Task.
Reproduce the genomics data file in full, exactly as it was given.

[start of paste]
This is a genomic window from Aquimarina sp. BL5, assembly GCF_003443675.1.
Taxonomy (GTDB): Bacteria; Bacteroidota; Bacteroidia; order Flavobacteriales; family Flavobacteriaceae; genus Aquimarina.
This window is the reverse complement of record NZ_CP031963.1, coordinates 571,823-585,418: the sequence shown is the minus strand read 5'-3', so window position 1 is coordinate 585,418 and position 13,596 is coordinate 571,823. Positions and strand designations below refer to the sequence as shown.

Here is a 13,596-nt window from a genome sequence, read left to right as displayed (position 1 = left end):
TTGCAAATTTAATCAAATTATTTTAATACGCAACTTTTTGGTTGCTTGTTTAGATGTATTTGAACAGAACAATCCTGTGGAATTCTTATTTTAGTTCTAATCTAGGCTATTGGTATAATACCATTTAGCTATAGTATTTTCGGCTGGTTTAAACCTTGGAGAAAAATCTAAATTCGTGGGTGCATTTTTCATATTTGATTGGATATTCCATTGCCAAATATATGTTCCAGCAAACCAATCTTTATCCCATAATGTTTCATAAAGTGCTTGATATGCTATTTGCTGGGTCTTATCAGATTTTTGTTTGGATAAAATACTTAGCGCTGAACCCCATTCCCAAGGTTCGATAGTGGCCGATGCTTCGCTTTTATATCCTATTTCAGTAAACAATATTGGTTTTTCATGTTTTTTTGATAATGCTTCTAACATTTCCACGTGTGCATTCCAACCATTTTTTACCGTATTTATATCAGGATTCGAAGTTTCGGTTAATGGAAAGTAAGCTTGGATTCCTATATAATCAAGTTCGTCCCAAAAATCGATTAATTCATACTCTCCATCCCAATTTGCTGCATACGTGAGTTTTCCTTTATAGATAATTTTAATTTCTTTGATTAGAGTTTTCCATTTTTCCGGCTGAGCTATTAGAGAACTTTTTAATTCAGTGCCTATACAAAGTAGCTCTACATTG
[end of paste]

This is a genomic window from Aquimarina sp. BL5, assembly GCF_003443675.1.
Taxonomy (GTDB): Bacteria; Bacteroidota; Bacteroidia; order Flavobacteriales; family Flavobacteriaceae; genus Aquimarina.
This window is the reverse complement of record NZ_CP031963.1, coordinates 571,823-585,418: the sequence shown is the minus strand read 5'-3', so window position 1 is coordinate 585,418 and position 13,596 is coordinate 571,823. Positions and strand designations below refer to the sequence as shown.

Here is a 13,596-nt window from a genome sequence, read left to right as displayed (position 1 = left end):
TTGCAAATTTAATCAAATTATTTTAATACGCAACTTTTTGGTTGCTTGTTTAGATGTATTTGAACAGAACAATCCTGTGGAATTCTTATTTTAGTTCTAATCTAGGCTATTGGTATAATACCATTTAGCTATAGTATTTTCGGCTGGTTTAAACCTTGGAGAAAAATCTAAATTCGTGGGTGCATTTTTCATATTTGATTGGATATTCCATTGCCAAATATATGTTCCAGCAAACCAATCTTTATCCCATAATGTTTCATAAAGTGCTTGATATGCTATTTGCTGGGTCTTATCAGATTTTTGTTTGGATAAAATACTTAGCGCTGAACCCCATTCCCAAGGTTCGATAGTGGCCGATGCTTCGCTTTTATATCCTATTTCAGTAAACAATATTGGTTTTTCATGTTTTTTTGATAATGCTTCTAACATTTCCACGTGTGCATTCCAACCATTTTTTACCGTATTTATATCAGGATTCGAAGTTTCGGTTAATGGAAAGTAAGCTTGGATTCCTATATAATCAAGTTCGTCCCAAAAATCGATTAATTCATACTCTCCATCCCAATTTGCTGCATACGTGAGTTTTCCTTTATAGATAATTTTAATTTCTTTGATTAGAGTTTTCCATTTTTCCGGCTGAGCTATTAGAGAACTTTTTAATTCAGTGCCTATACAAAGTAGCTCTACATTG